I actually think that sometimes the Controller's work is a bit dirty, especially when a lot of actors (many models, many views, many libraries, advanced validation, etc) are involved. But I would agree that generally it is the Model that shares the burden--does the dirty work--to keep the rest of the app clean.

#6
[eluser]akkumaru[/eluser]
it is true that i don't have much experience with PHP,,
i suppose there wouldn't be much difference when i use the OOP feature either in Java or PHP,,
but i may be wrong,, and i still think in JAVA instead of PHP,,

i think i need to rephrase my question: :cheese:
how do i make a java-like class in CI,,?

,,,
if i implement a class as model, how do i pass variables to the constructor?
if i implement a class as library, how do i access 'the class variables'?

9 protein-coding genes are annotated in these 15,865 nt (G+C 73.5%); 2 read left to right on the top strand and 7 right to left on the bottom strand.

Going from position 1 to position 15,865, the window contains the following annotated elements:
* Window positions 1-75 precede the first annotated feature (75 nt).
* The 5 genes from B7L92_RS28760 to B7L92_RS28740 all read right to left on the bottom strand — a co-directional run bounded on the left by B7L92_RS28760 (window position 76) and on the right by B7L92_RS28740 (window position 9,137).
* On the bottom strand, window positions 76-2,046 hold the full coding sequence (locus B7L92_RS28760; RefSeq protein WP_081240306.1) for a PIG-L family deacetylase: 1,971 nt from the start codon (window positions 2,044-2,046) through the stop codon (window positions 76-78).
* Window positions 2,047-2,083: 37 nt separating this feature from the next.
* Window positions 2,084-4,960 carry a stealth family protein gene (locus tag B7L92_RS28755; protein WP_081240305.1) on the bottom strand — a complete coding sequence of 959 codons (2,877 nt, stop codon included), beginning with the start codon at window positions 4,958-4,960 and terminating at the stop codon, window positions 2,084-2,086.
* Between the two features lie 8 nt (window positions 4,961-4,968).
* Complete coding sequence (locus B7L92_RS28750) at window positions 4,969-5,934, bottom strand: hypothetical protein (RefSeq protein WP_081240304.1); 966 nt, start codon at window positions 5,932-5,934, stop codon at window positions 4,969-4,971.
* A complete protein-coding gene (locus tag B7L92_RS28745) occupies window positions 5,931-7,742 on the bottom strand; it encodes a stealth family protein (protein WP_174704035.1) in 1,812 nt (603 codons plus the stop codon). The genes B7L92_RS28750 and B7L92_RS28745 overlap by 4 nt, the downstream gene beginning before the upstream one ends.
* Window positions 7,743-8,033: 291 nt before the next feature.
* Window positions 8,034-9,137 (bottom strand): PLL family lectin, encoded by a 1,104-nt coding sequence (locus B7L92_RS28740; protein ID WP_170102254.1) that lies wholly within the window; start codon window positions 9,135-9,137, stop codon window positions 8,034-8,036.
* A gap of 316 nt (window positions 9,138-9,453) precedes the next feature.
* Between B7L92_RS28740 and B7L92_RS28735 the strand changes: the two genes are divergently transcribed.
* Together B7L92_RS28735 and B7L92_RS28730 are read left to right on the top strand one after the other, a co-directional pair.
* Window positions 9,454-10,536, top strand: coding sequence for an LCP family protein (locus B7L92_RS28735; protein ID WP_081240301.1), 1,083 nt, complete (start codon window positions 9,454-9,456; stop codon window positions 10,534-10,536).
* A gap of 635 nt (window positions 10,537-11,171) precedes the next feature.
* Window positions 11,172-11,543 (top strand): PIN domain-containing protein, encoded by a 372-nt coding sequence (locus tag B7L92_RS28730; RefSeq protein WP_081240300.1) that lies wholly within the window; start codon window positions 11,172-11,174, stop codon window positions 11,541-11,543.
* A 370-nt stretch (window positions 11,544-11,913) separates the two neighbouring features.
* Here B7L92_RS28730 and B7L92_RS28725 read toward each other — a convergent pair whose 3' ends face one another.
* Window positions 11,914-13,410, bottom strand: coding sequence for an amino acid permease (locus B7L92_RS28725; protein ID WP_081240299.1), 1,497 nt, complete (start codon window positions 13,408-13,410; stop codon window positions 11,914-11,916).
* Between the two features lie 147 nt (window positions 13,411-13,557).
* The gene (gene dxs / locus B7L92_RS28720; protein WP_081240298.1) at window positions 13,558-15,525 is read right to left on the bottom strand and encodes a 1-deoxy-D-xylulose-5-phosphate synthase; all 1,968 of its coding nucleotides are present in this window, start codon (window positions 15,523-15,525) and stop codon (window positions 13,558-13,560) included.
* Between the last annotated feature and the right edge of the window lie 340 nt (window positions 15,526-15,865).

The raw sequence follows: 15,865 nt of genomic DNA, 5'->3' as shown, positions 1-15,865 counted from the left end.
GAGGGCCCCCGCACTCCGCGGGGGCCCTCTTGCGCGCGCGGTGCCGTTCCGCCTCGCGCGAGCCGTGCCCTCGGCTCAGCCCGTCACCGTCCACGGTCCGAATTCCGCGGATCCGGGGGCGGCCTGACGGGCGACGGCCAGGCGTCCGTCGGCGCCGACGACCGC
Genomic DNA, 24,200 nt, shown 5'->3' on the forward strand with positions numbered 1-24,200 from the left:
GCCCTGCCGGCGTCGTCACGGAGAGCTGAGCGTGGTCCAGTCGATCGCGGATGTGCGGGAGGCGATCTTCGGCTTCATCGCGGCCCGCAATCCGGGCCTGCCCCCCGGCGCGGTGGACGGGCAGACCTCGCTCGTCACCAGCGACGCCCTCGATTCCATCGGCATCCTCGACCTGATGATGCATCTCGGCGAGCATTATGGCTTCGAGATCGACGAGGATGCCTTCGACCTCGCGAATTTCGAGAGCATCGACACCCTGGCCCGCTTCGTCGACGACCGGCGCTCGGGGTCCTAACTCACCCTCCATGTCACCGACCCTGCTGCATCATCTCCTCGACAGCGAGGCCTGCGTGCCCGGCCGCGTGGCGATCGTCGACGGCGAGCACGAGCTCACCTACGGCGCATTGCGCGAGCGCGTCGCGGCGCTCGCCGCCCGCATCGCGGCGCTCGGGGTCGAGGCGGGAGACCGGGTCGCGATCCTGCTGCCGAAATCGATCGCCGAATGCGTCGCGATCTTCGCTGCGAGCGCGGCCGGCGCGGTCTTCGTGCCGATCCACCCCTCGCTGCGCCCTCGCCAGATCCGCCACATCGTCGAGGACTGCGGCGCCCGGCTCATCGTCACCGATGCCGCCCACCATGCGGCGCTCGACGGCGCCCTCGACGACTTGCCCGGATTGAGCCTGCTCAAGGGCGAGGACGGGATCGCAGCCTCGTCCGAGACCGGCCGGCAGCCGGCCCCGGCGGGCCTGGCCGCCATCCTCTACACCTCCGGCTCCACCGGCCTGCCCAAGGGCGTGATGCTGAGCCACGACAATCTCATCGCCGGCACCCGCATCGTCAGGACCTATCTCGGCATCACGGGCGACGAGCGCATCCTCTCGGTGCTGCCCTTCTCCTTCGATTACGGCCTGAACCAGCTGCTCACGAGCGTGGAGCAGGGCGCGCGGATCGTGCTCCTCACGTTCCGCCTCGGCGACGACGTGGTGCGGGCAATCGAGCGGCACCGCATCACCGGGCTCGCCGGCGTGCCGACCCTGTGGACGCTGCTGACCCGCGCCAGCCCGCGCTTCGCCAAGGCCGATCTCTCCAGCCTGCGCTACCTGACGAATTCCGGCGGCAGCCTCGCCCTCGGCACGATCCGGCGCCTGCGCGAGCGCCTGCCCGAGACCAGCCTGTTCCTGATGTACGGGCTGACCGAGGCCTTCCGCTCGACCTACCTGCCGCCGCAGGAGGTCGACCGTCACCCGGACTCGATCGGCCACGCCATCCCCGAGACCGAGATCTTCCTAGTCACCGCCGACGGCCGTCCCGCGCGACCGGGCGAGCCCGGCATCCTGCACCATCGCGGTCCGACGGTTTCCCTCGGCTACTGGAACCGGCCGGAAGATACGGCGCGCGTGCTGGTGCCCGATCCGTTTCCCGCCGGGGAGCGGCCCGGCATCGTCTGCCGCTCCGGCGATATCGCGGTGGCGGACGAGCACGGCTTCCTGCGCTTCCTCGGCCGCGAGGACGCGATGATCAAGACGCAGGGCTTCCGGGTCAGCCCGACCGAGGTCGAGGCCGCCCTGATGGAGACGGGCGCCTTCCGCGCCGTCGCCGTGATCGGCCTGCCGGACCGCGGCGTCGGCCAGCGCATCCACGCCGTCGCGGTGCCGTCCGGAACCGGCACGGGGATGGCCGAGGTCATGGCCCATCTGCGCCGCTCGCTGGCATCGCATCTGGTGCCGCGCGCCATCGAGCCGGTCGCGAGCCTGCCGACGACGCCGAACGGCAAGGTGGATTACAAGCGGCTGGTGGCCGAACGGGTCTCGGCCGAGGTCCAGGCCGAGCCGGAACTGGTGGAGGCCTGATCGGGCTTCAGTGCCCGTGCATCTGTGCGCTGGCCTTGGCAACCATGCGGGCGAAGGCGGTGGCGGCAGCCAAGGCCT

@Sam Dark
yes, i intend to use my own class,,then where should i put it? in models or libraries, or,,,?
and how do i 'use' it? do i have to load it first?

i've read the user guide section:library,, but i don't have my questions answered, yet,,
i really appreciate your answers,,

#7
[eluser]Sam Dark[/eluser]
akkumaru
Using native CodeIgniter Model you can't pass anything to it's constructor. Actually you can… but without using native CodeIgniter $this->load->model or implementing your own loader:

Code:
$model = new MyCoolModel($param1, $param2);

If you'll implement your functionality in the library you can pass some parameters in an associative array via second argument in $this->load->library().

To access properties in PHP you need them to be public like in Java:
Code:
class MyClass {